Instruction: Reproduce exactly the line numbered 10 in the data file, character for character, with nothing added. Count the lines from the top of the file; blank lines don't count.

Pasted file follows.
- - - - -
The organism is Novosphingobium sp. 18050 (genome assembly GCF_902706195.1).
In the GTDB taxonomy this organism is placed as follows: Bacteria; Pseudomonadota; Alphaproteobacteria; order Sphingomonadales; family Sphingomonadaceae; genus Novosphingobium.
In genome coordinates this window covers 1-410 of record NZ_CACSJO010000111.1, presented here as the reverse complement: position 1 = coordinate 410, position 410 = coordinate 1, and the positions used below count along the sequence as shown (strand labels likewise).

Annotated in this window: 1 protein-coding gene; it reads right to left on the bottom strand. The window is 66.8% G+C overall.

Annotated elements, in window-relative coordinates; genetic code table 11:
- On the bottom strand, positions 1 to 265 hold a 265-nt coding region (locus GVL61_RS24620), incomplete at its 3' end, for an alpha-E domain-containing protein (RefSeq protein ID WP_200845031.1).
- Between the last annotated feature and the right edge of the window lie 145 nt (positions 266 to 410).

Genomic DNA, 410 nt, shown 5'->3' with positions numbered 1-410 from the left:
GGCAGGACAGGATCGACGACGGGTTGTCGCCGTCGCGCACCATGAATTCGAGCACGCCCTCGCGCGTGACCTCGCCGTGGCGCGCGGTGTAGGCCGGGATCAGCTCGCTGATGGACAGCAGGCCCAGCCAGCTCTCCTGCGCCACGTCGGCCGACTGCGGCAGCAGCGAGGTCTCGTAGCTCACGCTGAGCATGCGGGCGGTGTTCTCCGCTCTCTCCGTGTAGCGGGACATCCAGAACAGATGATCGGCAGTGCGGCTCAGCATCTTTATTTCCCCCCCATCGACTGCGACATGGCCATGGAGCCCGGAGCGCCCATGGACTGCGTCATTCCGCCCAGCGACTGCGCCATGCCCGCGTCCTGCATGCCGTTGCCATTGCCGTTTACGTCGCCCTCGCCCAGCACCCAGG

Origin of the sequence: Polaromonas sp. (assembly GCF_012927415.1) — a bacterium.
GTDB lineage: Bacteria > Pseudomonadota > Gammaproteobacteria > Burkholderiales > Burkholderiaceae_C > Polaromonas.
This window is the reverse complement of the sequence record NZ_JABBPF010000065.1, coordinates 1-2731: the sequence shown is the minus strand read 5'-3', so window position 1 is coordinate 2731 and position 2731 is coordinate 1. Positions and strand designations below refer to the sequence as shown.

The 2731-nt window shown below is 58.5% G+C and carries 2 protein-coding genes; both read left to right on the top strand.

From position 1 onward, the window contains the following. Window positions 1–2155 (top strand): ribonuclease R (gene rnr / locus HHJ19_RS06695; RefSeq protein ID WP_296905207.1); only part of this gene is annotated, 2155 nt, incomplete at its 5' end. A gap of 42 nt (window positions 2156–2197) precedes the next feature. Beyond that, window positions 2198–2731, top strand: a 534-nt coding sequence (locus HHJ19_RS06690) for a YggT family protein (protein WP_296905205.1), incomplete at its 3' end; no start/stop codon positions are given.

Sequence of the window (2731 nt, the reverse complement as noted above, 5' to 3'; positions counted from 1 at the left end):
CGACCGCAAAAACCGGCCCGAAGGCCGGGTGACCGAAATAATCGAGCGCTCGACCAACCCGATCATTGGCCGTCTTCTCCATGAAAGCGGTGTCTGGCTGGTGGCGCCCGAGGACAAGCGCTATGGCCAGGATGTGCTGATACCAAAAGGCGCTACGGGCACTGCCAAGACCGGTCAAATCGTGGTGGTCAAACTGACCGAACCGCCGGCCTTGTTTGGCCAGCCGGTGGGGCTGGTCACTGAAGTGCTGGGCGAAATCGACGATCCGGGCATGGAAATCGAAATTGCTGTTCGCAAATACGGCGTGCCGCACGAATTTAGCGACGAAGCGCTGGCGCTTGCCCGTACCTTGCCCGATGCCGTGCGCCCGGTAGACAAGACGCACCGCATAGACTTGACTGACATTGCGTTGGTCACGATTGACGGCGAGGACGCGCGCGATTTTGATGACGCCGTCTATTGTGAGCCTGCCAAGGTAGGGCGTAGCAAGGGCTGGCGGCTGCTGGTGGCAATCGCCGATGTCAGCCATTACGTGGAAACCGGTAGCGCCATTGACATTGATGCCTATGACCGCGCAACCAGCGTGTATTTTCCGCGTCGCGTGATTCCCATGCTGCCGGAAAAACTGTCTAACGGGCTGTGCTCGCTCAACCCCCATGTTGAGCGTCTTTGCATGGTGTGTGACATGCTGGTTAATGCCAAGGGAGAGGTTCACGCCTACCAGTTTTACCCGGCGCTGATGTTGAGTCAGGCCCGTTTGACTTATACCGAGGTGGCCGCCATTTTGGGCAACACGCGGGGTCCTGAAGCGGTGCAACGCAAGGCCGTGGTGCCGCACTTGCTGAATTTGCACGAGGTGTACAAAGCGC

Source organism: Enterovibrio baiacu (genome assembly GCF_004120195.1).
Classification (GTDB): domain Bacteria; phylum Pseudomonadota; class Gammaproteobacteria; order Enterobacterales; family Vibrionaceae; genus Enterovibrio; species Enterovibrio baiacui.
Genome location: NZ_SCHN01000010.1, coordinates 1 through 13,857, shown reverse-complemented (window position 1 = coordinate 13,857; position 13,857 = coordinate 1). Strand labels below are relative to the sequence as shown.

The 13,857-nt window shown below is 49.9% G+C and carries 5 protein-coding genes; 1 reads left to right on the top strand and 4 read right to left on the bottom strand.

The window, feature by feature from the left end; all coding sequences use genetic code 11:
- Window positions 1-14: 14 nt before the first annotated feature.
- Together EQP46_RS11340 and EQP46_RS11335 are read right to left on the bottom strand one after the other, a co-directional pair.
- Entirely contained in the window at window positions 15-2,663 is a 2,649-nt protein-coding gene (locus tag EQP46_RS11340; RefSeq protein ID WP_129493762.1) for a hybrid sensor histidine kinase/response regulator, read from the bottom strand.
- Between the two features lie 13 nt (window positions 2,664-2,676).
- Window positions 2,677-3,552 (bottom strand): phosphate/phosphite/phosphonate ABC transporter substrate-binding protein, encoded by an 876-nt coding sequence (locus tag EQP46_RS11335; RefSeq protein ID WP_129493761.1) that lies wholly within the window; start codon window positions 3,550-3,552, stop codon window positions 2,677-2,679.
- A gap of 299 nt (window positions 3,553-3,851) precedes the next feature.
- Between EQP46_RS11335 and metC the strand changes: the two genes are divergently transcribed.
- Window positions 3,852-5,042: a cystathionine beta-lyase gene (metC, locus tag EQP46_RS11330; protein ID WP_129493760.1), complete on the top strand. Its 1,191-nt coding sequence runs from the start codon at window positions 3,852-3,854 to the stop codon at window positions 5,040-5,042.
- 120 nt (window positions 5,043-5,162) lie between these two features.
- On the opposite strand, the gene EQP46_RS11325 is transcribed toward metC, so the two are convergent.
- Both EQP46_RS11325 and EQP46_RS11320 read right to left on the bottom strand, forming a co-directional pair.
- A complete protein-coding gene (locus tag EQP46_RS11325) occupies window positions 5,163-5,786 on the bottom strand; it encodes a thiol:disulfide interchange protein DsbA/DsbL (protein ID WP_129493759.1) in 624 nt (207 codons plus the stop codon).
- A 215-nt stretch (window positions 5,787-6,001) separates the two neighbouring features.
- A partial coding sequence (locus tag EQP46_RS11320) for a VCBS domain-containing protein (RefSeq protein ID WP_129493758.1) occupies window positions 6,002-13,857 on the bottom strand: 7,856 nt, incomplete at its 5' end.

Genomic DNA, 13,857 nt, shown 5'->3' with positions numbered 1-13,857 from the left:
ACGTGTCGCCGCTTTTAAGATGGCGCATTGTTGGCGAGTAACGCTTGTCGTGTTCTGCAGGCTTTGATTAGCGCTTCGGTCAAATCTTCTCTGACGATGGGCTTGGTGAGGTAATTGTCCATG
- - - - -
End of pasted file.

Origin of the sequence: Polaromonas sp. (assembly GCF_012927415.1) — a bacterium.